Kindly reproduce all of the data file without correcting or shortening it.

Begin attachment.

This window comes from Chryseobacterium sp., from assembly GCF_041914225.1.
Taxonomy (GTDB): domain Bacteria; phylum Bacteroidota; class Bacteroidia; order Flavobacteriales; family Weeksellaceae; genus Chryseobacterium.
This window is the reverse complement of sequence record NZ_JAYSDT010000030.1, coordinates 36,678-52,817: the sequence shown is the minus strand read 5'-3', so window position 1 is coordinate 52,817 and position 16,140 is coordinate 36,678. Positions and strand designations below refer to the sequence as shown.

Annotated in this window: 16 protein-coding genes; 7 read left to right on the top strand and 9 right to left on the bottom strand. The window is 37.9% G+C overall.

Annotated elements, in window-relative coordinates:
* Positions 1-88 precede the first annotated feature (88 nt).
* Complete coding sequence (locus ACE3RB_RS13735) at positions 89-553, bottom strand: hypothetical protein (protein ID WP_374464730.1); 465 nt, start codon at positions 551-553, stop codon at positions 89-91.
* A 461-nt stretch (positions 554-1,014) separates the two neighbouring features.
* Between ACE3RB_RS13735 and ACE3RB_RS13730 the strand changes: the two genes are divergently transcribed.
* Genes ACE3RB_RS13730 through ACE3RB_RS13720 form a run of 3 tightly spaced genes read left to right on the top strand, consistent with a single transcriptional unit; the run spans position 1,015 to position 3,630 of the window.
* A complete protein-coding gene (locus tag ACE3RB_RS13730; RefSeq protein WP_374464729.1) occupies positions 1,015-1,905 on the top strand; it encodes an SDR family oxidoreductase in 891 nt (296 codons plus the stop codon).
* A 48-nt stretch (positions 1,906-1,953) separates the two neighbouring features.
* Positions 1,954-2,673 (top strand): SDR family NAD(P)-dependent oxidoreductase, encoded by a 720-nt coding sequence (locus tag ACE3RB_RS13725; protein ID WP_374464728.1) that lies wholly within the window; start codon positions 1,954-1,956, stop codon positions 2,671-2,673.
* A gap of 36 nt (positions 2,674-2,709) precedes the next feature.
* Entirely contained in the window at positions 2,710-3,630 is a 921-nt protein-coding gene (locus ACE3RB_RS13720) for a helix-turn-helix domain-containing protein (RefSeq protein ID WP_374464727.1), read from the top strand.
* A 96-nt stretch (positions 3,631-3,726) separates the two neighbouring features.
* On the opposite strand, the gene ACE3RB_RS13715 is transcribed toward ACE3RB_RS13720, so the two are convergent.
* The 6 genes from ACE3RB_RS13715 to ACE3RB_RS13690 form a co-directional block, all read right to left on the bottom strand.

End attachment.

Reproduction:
This window comes from Chryseobacterium sp., from assembly GCF_041914225.1.
Taxonomy (GTDB): domain Bacteria; phylum Bacteroidota; class Bacteroidia; order Flavobacteriales; family Weeksellaceae; genus Chryseobacterium.
This window is the reverse complement of sequence record NZ_JAYSDT010000030.1, coordinates 36,678-52,817: the sequence shown is the minus strand read 5'-3', so window position 1 is coordinate 52,817 and position 16,140 is coordinate 36,678. Positions and strand designations below refer to the sequence as shown.

Annotated in this window: 16 protein-coding genes; 7 read left to right on the top strand and 9 right to left on the bottom strand. The window is 37.9% G+C overall.

Annotated elements, in window-relative coordinates:
* Positions 1-88 precede the first annotated feature (88 nt).
* Complete coding sequence (locus ACE3RB_RS13735) at positions 89-553, bottom strand: hypothetical protein (protein ID WP_374464730.1); 465 nt, start codon at positions 551-553, stop codon at positions 89-91.
* A 461-nt stretch (positions 554-1,014) separates the two neighbouring features.
* Between ACE3RB_RS13735 and ACE3RB_RS13730 the strand changes: the two genes are divergently transcribed.
* Genes ACE3RB_RS13730 through ACE3RB_RS13720 form a run of 3 tightly spaced genes read left to right on the top strand, consistent with a single transcriptional unit; the run spans position 1,015 to position 3,630 of the window.
* A complete protein-coding gene (locus tag ACE3RB_RS13730; RefSeq protein WP_374464729.1) occupies positions 1,015-1,905 on the top strand; it encodes an SDR family oxidoreductase in 891 nt (296 codons plus the stop codon).
* A 48-nt stretch (positions 1,906-1,953) separates the two neighbouring features.
* Positions 1,954-2,673 (top strand): SDR family NAD(P)-dependent oxidoreductase, encoded by a 720-nt coding sequence (locus tag ACE3RB_RS13725; protein ID WP_374464728.1) that lies wholly within the window; start codon positions 1,954-1,956, stop codon positions 2,671-2,673.
* A gap of 36 nt (positions 2,674-2,709) precedes the next feature.
* Entirely contained in the window at positions 2,710-3,630 is a 921-nt protein-coding gene (locus ACE3RB_RS13720) for a helix-turn-helix domain-containing protein (RefSeq protein ID WP_374464727.1), read from the top strand.
* A 96-nt stretch (positions 3,631-3,726) separates the two neighbouring features.
* On the opposite strand, the gene ACE3RB_RS13715 is transcribed toward ACE3RB_RS13720, so the two are convergent.
* The 6 genes from ACE3RB_RS13715 to ACE3RB_RS13690 form a co-directional block, all read right to left on the bottom strand.